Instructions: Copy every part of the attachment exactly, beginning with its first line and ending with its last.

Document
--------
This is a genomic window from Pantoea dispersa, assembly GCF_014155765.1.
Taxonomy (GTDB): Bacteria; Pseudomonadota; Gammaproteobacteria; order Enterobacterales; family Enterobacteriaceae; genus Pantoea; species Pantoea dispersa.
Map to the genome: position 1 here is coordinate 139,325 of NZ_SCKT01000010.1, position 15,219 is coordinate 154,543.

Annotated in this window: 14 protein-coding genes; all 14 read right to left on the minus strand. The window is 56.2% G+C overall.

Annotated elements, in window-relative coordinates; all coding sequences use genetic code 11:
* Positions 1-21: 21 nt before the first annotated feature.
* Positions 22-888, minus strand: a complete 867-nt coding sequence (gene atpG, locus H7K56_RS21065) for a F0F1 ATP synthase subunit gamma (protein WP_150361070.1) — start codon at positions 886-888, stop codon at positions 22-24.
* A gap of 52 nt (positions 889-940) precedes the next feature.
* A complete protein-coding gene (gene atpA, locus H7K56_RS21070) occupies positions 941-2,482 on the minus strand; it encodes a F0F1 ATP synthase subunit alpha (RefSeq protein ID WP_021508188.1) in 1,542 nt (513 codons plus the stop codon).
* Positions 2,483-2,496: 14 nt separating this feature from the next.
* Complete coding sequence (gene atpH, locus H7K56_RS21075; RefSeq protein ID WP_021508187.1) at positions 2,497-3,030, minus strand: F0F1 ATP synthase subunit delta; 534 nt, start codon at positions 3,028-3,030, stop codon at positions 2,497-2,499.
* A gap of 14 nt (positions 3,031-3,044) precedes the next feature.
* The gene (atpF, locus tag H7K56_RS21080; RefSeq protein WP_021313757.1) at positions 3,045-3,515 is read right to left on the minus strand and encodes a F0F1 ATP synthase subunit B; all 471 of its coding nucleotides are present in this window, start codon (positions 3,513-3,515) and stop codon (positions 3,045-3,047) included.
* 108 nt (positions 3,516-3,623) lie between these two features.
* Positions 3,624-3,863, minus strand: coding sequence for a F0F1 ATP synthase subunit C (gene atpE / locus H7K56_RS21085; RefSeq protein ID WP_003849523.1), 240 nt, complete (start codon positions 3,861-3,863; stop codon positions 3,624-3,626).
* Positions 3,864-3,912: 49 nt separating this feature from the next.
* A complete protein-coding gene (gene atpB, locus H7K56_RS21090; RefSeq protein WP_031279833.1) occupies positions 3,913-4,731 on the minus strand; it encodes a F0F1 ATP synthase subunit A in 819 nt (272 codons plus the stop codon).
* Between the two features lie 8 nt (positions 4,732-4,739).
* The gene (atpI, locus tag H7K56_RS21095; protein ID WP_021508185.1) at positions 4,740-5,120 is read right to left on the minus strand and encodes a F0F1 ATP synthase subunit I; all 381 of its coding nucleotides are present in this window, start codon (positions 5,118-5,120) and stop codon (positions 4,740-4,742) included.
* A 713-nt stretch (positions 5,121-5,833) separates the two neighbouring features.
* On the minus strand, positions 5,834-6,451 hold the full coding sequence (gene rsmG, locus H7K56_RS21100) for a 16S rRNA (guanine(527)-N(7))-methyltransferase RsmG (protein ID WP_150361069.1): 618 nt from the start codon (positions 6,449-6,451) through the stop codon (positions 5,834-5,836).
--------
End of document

This is a genomic window from Pantoea dispersa, assembly GCF_014155765.1.
Taxonomy (GTDB): Bacteria; Pseudomonadota; Gammaproteobacteria; order Enterobacterales; family Enterobacteriaceae; genus Pantoea; species Pantoea dispersa.
Map to the genome: position 1 here is coordinate 139,325 of NZ_SCKT01000010.1, position 15,219 is coordinate 154,543.

Annotated in this window: 14 protein-coding genes; all 14 read right to left on the minus strand. The window is 56.2% G+C overall.

Annotated elements, in window-relative coordinates; all coding sequences use genetic code 11:
* Positions 1-21: 21 nt before the first annotated feature.
* Positions 22-888, minus strand: a complete 867-nt coding sequence (gene atpG, locus H7K56_RS21065) for a F0F1 ATP synthase subunit gamma (protein WP_150361070.1) — start codon at positions 886-888, stop codon at positions 22-24.
* A gap of 52 nt (positions 889-940) precedes the next feature.
* A complete protein-coding gene (gene atpA, locus H7K56_RS21070) occupies positions 941-2,482 on the minus strand; it encodes a F0F1 ATP synthase subunit alpha (RefSeq protein ID WP_021508188.1) in 1,542 nt (513 codons plus the stop codon).
* Positions 2,483-2,496: 14 nt separating this feature from the next.
* Complete coding sequence (gene atpH, locus H7K56_RS21075; RefSeq protein ID WP_021508187.1) at positions 2,497-3,030, minus strand: F0F1 ATP synthase subunit delta; 534 nt, start codon at positions 3,028-3,030, stop codon at positions 2,497-2,499.
* A gap of 14 nt (positions 3,031-3,044) precedes the next feature.
* The gene (atpF, locus tag H7K56_RS21080; RefSeq protein WP_021313757.1) at positions 3,045-3,515 is read right to left on the minus strand and encodes a F0F1 ATP synthase subunit B; all 471 of its coding nucleotides are present in this window, start codon (positions 3,513-3,515) and stop codon (positions 3,045-3,047) included.
* 108 nt (positions 3,516-3,623) lie between these two features.
* Positions 3,624-3,863, minus strand: coding sequence for a F0F1 ATP synthase subunit C (gene atpE / locus H7K56_RS21085; RefSeq protein ID WP_003849523.1), 240 nt, complete (start codon positions 3,861-3,863; stop codon positions 3,624-3,626).
* Positions 3,864-3,912: 49 nt separating this feature from the next.
* A complete protein-coding gene (gene atpB, locus H7K56_RS21090; RefSeq protein WP_031279833.1) occupies positions 3,913-4,731 on the minus strand; it encodes a F0F1 ATP synthase subunit A in 819 nt (272 codons plus the stop codon).
* Between the two features lie 8 nt (positions 4,732-4,739).
* The gene (atpI, locus tag H7K56_RS21095; protein ID WP_021508185.1) at positions 4,740-5,120 is read right to left on the minus strand and encodes a F0F1 ATP synthase subunit I; all 381 of its coding nucleotides are present in this window, start codon (positions 5,118-5,120) and stop codon (positions 4,740-4,742) included.
* A 713-nt stretch (positions 5,121-5,833) separates the two neighbouring features.
* On the minus strand, positions 5,834-6,451 hold the full coding sequence (gene rsmG, locus H7K56_RS21100) for a 16S rRNA (guanine(527)-N(7))-methyltransferase RsmG (protein ID WP_150361069.1): 618 nt from the start codon (positions 6,449-6,451) through the stop codon (positions 5,834-5,836).